Edward Cullen has superpowers and sparkles. Grisia doesn't have superpowers, but he definitely sparkles...and, since Edward is technically undead, Grisia is free to vent his unstoppable rage on the vampire, who is probably (like most, if not all, undead in the LSK-verse) vulnerable to holy magic.

Grisia: 1 Edward: 0

Grisia is a pervert, but he doesn't crawl into people's bedrooms and watch them while they sleep. EDWARD, THIS MEANS YOU.

Grisia: 2 Edward: 0

Grisia doesn't act abusively towards women.

Grisia: 3 Edward: 0

Edward can read minds. Therefore, he can read Grisia's mind and dodge his moves. OH SHI-

Grisia: 3 Edward: 1

Edward can uproot trees and move around like a blur. Grisia...well, he can't.

Grisia: 3 Edward: 2

Grisia could just se…


i don't capitalise my words
and i break up sentences like this
does this make me profound?

Stupid English GCSEs...

Well, I've complained about this so much, I think I need to put it on the internet and save my friends and parents from having to hear any more of my rants.

For those of you who don't know about the English education system, we have something known as a GCSE (General Certificate of Secondary Education), which is exactly what it says on the tin: a very generalised and simplistic "qualification" taken by most people in years 10-11, although they can be done earlier. Most people take around 10 or 11, although you can take more and you can take them earlier. However, there are a set of subjects which you must take, which normally includes English (both language and literature), Maths, and the sciences.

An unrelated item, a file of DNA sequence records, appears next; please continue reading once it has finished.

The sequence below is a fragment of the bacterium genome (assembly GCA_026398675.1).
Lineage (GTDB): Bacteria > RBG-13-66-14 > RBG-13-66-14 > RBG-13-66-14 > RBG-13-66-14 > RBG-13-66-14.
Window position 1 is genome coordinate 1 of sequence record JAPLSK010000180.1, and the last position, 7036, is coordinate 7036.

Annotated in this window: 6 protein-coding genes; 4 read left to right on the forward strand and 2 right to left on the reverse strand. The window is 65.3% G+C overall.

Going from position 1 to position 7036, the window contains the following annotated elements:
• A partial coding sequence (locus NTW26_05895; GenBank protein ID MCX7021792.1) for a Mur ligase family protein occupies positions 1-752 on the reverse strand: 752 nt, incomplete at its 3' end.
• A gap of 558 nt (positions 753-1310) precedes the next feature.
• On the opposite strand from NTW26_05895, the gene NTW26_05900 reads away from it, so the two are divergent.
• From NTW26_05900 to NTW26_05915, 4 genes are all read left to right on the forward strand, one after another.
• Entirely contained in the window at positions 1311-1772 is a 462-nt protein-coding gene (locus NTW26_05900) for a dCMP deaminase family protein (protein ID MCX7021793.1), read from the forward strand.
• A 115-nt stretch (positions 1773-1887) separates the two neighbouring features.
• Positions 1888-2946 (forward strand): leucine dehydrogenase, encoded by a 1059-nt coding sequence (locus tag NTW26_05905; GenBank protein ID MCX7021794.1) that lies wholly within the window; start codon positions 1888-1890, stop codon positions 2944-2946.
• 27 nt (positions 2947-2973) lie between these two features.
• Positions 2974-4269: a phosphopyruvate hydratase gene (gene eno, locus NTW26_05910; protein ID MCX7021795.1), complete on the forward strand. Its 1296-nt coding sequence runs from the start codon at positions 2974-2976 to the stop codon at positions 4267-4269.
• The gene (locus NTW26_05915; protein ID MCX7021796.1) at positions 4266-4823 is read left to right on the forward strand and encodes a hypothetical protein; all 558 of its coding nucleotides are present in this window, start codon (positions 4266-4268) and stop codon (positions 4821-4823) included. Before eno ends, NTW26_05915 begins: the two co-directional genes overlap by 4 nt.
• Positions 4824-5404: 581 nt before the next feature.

What's the problem with this, you ask? I have a lot of moaning to do about the idea of compulsory GCSEs anyway, since people should be allowed to do what they're good at - and if that means some people take 2 and some take 20, that's what it means. Better that …

How to be a non-shitty parent

So...I'm young - I'm in my teens. I'm not a parent and I don't plan to be. So why do I have the temerity to tell people how to rear their kids? Because the number of kids in care, on the streets, in prison, expelled from every school in the country and then some, and anything more you would care to think of, means that parents are doing something very, very wrong and that some kind of a guide is needed. It's not hard: what I've written here is based on my own experiences and on research which has been done.
First things first. As a parent or a parent-to-be, you aren't just creating life, you are tasked with creating and raising a healthy human being. If you can't cope with this being disagreeing with you or disrupting your schedules, maybe you should think again about bringing life into this world. A child is for eternity, not just for nine months and a bit.If you're going to abuse your kid or stay with an abuser, you've already forfeited your ri…